mail agent, used to carry bundles to Washington for the boys, but he
had some trouble with the captain of the boat and has been relieved.



POINT LOOKOUT, MD., _November 1, 1863_.

My box came today, bringing a good supply of clothing, so I think I can
hold out pretty comfortably this winter. I am, also, unusually well
fixed as to quarters. Have rearranged to take in Bill Pendleton. Bill
and I have an upper bunk, and Dan. a lower bunk all to himself. Bill
has a good mattress and half a dozen quilts and we undress and go to bed
like folks. I found much more of an eatable nature than I expected in
my box. We are clearing out cakes, pies and apples, and are surveying
one of those big onions to find the most available point of attack.

Bill Ramsdell won out in his court martial, was acquitted, released
from arrest, and returned to the company for duty yesterday. I find
Bill has a very bitter feeling against Captain Gordon and attributes
most of his troubles to him. The captain warmly congratulated Bill and
told him he had done everything he could to secure his acquittal. But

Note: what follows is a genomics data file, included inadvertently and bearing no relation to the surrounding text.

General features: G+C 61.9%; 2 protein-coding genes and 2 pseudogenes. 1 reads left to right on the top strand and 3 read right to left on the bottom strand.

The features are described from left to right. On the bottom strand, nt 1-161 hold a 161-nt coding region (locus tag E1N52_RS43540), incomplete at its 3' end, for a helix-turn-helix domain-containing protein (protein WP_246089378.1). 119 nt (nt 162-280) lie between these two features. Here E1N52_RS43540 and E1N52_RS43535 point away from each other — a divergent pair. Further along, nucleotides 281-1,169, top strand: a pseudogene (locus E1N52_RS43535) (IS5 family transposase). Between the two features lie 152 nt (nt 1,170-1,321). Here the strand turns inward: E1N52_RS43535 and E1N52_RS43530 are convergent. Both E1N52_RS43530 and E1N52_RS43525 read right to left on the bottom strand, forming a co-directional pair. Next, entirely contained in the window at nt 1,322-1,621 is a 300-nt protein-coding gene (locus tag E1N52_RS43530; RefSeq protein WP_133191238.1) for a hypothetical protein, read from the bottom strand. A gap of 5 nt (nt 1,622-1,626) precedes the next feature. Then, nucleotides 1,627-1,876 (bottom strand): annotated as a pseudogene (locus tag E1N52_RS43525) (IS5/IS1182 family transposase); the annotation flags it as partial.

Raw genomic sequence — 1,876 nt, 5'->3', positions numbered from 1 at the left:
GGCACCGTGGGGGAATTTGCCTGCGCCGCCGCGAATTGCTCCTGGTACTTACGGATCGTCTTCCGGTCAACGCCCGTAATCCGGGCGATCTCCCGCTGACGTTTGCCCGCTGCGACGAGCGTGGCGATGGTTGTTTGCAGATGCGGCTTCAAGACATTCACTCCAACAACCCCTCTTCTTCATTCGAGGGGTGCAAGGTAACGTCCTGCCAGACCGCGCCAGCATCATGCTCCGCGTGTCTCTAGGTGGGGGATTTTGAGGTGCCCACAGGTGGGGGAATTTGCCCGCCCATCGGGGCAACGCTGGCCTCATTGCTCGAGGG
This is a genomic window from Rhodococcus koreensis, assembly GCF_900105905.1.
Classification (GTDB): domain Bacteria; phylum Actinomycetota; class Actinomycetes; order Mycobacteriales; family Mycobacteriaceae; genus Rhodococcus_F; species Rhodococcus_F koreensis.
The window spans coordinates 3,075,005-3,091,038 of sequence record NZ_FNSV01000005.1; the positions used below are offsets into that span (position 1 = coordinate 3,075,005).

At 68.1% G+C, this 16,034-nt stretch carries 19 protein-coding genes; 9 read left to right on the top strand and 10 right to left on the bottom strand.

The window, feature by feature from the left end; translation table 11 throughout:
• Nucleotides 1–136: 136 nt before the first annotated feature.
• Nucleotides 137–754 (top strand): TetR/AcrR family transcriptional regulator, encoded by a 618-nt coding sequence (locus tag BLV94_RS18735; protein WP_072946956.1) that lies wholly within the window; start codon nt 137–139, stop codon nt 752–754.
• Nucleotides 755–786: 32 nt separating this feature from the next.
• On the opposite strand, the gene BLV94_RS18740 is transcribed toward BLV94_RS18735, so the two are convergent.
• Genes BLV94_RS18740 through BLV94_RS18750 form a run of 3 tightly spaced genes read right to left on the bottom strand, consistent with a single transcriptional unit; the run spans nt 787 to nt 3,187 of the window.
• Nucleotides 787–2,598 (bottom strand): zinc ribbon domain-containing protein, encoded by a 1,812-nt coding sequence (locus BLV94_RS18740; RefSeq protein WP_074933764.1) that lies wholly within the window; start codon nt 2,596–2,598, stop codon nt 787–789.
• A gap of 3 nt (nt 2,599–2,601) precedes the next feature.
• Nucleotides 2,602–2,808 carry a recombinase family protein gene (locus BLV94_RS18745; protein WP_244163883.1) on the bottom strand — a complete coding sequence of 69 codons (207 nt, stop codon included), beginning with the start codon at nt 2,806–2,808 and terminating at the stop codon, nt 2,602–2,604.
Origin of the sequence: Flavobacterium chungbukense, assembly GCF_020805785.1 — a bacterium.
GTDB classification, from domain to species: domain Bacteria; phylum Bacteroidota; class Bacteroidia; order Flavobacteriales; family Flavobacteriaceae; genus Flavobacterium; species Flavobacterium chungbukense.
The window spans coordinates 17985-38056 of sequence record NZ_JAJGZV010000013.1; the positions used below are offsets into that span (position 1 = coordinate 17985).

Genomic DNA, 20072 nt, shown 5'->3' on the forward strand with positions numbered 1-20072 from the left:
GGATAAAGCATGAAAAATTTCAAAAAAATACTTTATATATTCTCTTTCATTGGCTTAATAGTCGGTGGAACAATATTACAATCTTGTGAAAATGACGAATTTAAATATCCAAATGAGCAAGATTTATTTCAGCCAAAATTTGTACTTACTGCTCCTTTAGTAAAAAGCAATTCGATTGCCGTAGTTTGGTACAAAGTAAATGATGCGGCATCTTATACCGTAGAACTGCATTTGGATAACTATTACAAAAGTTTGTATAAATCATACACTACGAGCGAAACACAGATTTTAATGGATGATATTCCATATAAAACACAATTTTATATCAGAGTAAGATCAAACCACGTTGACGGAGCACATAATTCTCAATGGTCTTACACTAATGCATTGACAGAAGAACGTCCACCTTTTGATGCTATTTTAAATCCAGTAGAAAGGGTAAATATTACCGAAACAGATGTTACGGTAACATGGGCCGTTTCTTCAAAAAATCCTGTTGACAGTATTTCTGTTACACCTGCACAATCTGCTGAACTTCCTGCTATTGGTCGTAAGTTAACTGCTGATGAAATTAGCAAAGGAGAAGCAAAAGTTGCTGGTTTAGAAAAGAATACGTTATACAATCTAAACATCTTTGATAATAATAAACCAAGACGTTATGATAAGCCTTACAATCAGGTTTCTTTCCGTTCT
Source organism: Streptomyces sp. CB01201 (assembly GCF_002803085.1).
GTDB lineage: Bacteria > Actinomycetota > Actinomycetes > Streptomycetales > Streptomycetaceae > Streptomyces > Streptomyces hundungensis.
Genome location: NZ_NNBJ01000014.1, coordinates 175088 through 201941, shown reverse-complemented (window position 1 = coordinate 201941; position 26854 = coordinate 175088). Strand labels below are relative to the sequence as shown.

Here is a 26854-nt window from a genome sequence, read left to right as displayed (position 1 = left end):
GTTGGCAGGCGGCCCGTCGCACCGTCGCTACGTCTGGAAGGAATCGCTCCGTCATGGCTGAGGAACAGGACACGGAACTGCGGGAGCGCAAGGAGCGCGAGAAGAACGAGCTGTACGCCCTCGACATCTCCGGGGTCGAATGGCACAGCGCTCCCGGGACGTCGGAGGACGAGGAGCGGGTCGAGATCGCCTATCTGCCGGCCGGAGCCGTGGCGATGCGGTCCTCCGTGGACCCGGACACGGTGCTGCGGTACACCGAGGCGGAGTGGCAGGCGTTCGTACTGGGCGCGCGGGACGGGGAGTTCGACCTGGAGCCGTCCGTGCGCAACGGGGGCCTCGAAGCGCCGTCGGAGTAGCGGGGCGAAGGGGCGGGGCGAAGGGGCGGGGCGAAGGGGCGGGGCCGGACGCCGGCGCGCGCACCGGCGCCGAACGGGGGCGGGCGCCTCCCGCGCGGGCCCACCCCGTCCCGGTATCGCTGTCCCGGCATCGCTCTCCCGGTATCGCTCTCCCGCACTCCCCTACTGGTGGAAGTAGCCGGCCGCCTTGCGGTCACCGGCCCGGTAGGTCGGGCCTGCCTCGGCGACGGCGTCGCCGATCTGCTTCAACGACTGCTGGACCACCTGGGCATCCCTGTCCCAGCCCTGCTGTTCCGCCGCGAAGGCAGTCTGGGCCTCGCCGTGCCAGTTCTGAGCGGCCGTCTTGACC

Bill grimly says he knows better.

Last night was a night of excitement over attempts of prisoners to
escape. Three or four different parties had their plans all laid. One
squad had made arrangements with a sentry to let five men pass beyond
his beat, paying him a handsome sum in greenbacks; but no sooner did
he get their money than he betrayed them to the provost marshal. The
consequence was that a squad of cavalrymen was lying in wait and two
of the adventurers were severely wounded. The sympathies of our boys
are all with the Rebs and against the fellow who was mean enough to
take their money and then give them away. Two other parties had tunnels
completed from their tents to a point outside the fence, but their
schemes miscarried. I was down at my tent, eating my supper, when the
“long roll” beat at the guard house, and I never knew before that there
were so many logs and mud holes on Point Lookout as I tumbled over and
into in my haste to answer the call.

_Monday Evening._

More improvements! I wish you could see our stove. It is the biggest
box stove ever made, I guess. It is not exactly _in_ our tent, but one
end is. If the whole apparatus was there wouldn’t be room for anything
else. It is a government stove. We discovered a nest of about fifty,
and one dark night not long ago the Second confiscated the whole lot. I
hear they are coming around tomorrow to pick them up, in which event we
have done a good deal of heavy lugging for nothing.

Col. Bailey has been living in one of the houses “down town,” but today
his tent is being fixed up for his reception. I do not know whether he
is going to move his wife up to camp or not.

Being off duty today I went oystering. Got lots of them, and cut my
fingers all to pieces shucking them.

Two volunteer recruits for our company came down on the boat tonight.
They are a decided novelty—living proofs that there are a few left who